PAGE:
Refrigerated/fresh spreads and dips such as hummus, guacamole, meat and fish pâtés are popular ready-to-eat food items. New products enter the market regularly to facilitate consumer’s lifestyles for on-the-go snacking and portion control.
However, many of these products are capable of supporting the growth of Listeria monocytogenes and undergo no further cooking by the consumer prior to consumption, making them high risk foods.Plant-based dips such as fresh salsa and guacamole contain raw produce.
These are often made in large batches and if made under poor hygienic conditions and poorly refrigerated area risk for the growth of foodborne pathogens (Kendall et al., 2013). Since those products are generally not cooked, their microbiological quality relies on the combination of several hurdles including pH, presence of organic acids, use of preservatives and storage temperature.
Ingredient quality also has a major effect on the final product safety. Chefs may choose to use lower grade ingredients (e.g. bruised tomatoes) reserving higher quality for foods in which they are visible to the consumer (Kendall et al., 2013). Dicing or pureeing produce, typical for preparation of salsa and guacamole, creates a large cut surface area that can spread contamination and increases availability of nutrients that can support the growth of pathogens (Asplund et al., 1991; Weissinger et al., 2000).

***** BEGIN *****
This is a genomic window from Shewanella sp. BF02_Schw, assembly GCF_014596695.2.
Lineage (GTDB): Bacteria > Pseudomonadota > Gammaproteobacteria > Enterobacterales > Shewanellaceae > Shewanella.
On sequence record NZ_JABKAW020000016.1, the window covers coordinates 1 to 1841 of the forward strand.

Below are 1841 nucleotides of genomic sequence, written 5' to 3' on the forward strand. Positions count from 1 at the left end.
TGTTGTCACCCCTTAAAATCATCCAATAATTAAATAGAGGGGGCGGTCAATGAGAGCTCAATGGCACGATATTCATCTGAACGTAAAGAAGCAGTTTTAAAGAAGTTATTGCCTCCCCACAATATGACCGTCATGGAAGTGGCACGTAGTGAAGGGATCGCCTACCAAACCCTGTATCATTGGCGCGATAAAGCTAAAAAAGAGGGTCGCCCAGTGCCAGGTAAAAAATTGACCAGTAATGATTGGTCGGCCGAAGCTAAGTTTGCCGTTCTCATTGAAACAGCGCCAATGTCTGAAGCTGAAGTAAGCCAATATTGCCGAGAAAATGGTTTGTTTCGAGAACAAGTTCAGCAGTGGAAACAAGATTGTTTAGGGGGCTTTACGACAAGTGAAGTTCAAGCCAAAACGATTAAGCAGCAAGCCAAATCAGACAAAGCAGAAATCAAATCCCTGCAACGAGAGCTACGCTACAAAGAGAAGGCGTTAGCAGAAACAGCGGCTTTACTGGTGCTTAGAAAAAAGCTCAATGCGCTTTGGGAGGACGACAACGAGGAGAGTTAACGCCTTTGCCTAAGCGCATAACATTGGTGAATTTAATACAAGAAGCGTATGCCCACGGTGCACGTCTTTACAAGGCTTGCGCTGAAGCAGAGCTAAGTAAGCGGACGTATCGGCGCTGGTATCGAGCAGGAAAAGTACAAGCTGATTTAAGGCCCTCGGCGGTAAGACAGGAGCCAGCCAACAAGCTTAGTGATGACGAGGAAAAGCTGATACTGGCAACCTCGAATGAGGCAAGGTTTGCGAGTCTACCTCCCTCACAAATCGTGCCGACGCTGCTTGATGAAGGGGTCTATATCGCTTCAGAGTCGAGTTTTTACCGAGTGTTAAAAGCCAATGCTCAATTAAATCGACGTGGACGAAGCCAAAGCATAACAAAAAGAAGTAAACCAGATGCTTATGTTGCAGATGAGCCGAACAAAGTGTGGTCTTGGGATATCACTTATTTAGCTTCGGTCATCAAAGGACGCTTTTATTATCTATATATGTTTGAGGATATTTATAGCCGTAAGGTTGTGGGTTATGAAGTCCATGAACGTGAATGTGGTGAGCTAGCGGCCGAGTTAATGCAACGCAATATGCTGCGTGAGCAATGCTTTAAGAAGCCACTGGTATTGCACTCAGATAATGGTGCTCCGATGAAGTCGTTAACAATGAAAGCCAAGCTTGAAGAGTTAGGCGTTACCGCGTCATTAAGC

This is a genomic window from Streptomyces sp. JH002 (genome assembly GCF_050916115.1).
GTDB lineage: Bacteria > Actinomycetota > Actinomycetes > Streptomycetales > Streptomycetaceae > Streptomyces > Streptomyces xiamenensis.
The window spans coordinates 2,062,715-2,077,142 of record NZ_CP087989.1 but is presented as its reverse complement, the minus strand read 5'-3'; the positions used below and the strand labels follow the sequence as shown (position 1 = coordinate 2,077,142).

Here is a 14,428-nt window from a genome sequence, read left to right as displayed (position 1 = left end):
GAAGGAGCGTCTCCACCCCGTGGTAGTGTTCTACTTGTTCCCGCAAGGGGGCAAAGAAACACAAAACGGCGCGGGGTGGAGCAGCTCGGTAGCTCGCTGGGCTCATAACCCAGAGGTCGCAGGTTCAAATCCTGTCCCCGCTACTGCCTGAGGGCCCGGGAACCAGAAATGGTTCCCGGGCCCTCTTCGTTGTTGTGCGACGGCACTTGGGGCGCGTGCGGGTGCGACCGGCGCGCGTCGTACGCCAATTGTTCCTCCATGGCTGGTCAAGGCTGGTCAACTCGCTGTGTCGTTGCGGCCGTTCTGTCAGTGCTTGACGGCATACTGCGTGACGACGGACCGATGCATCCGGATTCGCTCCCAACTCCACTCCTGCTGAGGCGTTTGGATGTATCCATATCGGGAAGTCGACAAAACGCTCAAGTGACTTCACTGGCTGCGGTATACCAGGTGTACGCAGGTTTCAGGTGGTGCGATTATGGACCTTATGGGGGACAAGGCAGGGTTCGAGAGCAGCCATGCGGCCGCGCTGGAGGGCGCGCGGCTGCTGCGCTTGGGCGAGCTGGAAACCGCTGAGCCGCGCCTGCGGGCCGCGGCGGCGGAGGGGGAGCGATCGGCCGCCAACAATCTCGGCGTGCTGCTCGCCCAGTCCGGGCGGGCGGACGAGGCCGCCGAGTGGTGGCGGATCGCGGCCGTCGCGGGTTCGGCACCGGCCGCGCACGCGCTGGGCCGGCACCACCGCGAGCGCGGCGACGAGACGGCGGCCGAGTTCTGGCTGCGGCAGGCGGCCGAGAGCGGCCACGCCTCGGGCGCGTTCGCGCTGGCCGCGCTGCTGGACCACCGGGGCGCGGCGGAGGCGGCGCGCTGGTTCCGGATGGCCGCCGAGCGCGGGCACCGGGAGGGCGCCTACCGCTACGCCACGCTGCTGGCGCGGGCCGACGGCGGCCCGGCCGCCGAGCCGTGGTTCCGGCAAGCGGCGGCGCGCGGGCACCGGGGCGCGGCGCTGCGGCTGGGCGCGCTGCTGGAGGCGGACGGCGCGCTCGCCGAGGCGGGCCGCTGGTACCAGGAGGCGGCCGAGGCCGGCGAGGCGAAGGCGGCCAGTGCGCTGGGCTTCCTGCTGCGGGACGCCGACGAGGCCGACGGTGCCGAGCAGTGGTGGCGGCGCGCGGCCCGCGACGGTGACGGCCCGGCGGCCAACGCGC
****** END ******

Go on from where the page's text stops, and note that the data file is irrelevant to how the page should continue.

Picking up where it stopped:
Plant-based food items are projected to become more and more popular with vegetarian and vegan consumers looking for a good source of protein in order to meet their nutritional needs. However, foodborne outbreaks particularly with Salmonella have been linked to these types of products worldwide (Appendix 1).
Meat and fish spreads, such as chicken liver pâté and smoked salmon pâté and pastes are popular spreads. Within the meat category, liver pâtés are amongst the most popular with chicken/duck livers being the major ingredient. There are multiple recipes for the manufacture of these types of spreads with the cooking of the livers being a critical control point. However, if appropriate cooking processes are not applied, pathogens if present can survive and potentially grow to harmful levels in these types of products. For example,smoked fish such as salmon, trout or mackerel, used in the production of fish spreads, have been occasionally contaminated with Listeria monocytogenes and can survive if the cooking process is insufficient (Rørvik et al.,2000).